Capital of Languedoc and a bustling college town, Montpellier (pop. 230,000) has earned a reputation as the most light-hearted city in southern France, with superb shopping and nightlife. The gigantic Musee Fabre, 39 bd. Bonne Nouvelle, is undergoing renovations until 2006, but part of its substantial collection is on display on a rotating basis at the pavillion on the opposite side of Esplanade Charles de Gaulle from the museum. I 04 67 66 13 46. Open Su and Tu-Sa l-7pm. Hours vary, call in advance. 3, students 1.) Bd. Henri IV leads to the Jardin des Plantes, France’s first botanical garden. (Open June-Sept. M-Sa noon-8pm, Oct.-May M-Sa noon-6pm.) At sundown, rue de la Loge fills with vendors, musicians, and stilt-walkers. The most animated bars are scattered along place Jean-Jaures. The popular Barberousse “Bar A Shooters,” 6 r. Boussairolles, just off pl. de la Comedie, sells 73 flavors of rum. (Rum 2. Beer 3. Open M-Sa 6pm-2am.) Gay nightlife is prominent in Montpellier, with establishments scattered throughout the vielle ville.
Trains leave pl. Auguste Gibert for Avignon (114hr. 10 per day, 13); Marseilles (l%hr. 9 per day, 21); Paris (SVzhi. 12 per day, 84); and Toulouse (212hr. 10 per day, 29). From the train station, r. Maguelone leads to place de la Comedie, Montpellier’s modem center. The tourist office, 30 allee Jean de Lattre de Tassigny, is to the right. (04 67 60 60 60; www.ot-montpellier.fr. Open July-Aug. M-F 9am-7:30pm, Sa 9:30am-6pm, Su 9:30am-lpm and 2:30-6pm; Sept.-May reduced hours.) Access the Internet at Cybercafe www, 12 bis rue Jules Ferry, across from the train station. (1.50 per hr. Open daily 9am-lam.) To reach the Auberge de Jeunesse (HI) O, 2 impasse de la Petite Corraterie, walk from pl. de la Comedie onto r. de la Loge. Turn right onto r. Jacques Coeur and walk until you reach impasse de la Petite Corraterie, just before bd. Louis Blanc, and turn right. The hostel has sunny rooms and large windows, (a04 67 60 32 22; firstname.lastname@example.org. Breakfast 3. Lockout lOam-lpm. Curfew 2am. Dorms 8.40. MCV. Hotel d’Angleterre , 7 r. Maguelone, is comfortable and centrally located. (04 67 58 59 50; www.hotel-d-angleterre.com. Breakfast 5.50. Singles with shower 28; doubles 28-50. Amex MCV.) French cuisine dominates Montpellier’s vielle ville, while a number of ethnic restaurants have taken hold on rue des Ecoies Laiques. Get groceries at Supermarket INN0, in the basement of the Polygone commercial center, just past the tourist office. (Open M-Sa 9am-8:30pm.) Postal Code: 34000.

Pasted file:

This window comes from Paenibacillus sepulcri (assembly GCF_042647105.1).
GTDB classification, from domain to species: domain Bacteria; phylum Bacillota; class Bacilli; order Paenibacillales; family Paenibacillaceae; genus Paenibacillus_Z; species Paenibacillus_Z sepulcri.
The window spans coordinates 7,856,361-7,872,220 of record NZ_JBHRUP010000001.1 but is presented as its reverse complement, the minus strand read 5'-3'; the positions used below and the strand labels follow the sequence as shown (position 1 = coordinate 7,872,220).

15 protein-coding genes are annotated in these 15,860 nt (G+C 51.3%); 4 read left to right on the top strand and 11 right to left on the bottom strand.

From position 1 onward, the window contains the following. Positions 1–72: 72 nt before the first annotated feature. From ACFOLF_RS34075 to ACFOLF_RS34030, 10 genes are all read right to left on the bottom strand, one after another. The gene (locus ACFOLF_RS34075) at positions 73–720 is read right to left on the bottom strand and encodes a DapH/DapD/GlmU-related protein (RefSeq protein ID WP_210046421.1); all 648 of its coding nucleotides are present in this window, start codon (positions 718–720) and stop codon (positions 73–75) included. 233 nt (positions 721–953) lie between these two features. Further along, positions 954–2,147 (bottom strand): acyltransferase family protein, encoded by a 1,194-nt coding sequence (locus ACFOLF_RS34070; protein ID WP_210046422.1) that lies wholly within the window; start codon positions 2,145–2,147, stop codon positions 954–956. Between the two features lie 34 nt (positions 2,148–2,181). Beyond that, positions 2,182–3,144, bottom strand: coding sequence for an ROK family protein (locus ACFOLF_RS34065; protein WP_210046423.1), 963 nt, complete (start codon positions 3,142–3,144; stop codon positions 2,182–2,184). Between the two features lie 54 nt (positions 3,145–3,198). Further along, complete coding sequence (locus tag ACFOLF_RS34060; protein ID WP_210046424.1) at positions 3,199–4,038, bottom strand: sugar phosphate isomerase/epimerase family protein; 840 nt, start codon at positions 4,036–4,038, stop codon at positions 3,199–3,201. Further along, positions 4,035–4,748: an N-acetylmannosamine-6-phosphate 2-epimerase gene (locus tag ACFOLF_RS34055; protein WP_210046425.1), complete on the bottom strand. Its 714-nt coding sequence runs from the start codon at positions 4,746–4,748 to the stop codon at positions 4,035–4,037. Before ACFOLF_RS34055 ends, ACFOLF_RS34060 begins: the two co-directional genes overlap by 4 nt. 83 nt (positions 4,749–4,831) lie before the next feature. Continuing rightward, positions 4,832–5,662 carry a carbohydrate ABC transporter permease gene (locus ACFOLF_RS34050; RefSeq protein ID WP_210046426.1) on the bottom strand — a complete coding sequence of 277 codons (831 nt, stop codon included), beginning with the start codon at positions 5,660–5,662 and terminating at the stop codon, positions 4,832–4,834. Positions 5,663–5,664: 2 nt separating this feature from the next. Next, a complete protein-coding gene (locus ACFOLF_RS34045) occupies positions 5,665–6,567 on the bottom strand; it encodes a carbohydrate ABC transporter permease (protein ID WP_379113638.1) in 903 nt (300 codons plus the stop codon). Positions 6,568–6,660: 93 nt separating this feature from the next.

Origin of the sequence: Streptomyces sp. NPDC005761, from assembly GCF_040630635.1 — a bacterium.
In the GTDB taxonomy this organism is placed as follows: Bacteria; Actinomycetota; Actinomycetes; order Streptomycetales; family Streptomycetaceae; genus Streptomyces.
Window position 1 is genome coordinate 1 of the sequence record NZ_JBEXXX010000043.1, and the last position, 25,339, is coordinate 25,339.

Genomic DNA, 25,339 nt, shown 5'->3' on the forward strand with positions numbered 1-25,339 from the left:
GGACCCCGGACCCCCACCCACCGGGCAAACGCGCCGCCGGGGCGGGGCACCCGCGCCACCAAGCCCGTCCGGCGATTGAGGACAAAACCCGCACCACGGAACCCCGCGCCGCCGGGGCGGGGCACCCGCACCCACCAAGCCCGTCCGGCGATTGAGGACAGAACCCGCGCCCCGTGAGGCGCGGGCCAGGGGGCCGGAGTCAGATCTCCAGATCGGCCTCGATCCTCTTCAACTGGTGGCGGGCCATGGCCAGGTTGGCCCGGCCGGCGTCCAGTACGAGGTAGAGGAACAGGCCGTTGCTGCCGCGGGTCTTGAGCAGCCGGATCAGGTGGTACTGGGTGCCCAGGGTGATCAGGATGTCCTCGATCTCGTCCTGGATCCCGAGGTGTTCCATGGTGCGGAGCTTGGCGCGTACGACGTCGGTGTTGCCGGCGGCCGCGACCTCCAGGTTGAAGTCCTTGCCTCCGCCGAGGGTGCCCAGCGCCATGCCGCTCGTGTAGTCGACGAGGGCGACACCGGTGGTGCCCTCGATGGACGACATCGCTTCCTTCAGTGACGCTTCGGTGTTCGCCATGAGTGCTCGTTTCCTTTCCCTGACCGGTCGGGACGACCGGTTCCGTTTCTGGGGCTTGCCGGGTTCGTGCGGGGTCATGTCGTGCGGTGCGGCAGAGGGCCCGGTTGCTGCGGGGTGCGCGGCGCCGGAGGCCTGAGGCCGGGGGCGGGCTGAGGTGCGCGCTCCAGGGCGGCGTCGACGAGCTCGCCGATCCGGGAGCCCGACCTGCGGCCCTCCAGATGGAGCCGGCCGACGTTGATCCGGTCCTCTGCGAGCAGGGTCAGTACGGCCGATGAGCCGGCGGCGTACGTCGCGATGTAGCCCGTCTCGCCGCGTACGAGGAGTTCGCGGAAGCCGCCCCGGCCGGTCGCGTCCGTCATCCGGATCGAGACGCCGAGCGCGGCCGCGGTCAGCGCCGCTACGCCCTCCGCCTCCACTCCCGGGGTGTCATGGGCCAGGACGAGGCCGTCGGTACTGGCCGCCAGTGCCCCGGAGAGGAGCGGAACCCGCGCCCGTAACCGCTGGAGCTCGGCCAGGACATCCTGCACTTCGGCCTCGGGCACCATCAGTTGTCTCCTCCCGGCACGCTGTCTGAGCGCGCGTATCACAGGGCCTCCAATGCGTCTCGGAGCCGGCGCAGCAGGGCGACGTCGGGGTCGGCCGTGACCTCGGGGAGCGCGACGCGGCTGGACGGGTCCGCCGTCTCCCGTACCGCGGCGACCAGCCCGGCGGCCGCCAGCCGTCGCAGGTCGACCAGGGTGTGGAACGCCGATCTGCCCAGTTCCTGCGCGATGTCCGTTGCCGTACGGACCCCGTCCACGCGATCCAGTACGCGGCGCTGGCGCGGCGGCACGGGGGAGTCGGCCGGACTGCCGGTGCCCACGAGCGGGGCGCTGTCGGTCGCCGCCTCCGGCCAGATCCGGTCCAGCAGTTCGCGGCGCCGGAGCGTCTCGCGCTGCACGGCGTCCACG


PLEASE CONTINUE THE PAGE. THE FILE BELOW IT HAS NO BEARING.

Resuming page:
Carpets of olive groves and vineyards unroll along hills dusted with lavender, sunflowers, and mimosas, while the fierce winds of the mistral carry the scent of sage, rosemary, and time well-spent. Generations of writers and artists have found inspiration in Provence’s varied landscape from the Roman arena and cobble-stoned elegance of Arles to Cezanne’s lingering footsteps in Aix-en-Provence, life unfolds along Provence’s shaded paths like a bottomless glass oipastis.